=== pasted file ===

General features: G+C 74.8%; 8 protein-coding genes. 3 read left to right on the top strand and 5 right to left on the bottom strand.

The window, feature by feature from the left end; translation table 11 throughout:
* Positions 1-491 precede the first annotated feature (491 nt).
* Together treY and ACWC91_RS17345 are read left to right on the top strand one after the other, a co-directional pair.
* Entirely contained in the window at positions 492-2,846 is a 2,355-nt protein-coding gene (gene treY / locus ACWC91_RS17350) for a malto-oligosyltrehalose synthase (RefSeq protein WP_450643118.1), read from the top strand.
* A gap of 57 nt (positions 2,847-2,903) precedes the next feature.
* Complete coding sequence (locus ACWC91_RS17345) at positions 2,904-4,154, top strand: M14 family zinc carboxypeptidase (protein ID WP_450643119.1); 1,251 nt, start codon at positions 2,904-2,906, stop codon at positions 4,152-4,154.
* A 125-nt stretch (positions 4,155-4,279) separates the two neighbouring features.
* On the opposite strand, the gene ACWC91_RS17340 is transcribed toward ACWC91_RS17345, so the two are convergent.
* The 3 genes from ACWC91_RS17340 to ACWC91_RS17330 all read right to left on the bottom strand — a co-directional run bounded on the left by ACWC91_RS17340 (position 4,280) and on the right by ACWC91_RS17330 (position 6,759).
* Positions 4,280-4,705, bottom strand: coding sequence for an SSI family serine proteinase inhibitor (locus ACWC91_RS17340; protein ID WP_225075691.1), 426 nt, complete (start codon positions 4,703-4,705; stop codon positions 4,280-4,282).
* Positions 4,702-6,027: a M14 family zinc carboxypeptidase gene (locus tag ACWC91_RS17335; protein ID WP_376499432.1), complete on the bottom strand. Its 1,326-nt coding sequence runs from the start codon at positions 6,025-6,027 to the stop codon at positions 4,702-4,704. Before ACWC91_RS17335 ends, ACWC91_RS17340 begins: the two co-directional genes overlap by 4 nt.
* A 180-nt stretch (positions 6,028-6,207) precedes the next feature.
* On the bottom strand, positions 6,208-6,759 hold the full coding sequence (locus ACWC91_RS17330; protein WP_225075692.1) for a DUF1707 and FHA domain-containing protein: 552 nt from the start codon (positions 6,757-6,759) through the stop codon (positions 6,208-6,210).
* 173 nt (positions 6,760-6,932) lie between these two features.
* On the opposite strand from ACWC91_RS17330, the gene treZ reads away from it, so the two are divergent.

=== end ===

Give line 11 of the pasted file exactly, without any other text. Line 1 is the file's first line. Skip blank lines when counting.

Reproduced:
* Positions 4,280-4,705, bottom strand: coding sequence for an SSI family serine proteinase inhibitor (locus ACWC91_RS17340; protein ID WP_225075691.1), 426 nt, complete (start codon positions 4,703-4,705; stop codon positions 4,280-4,282).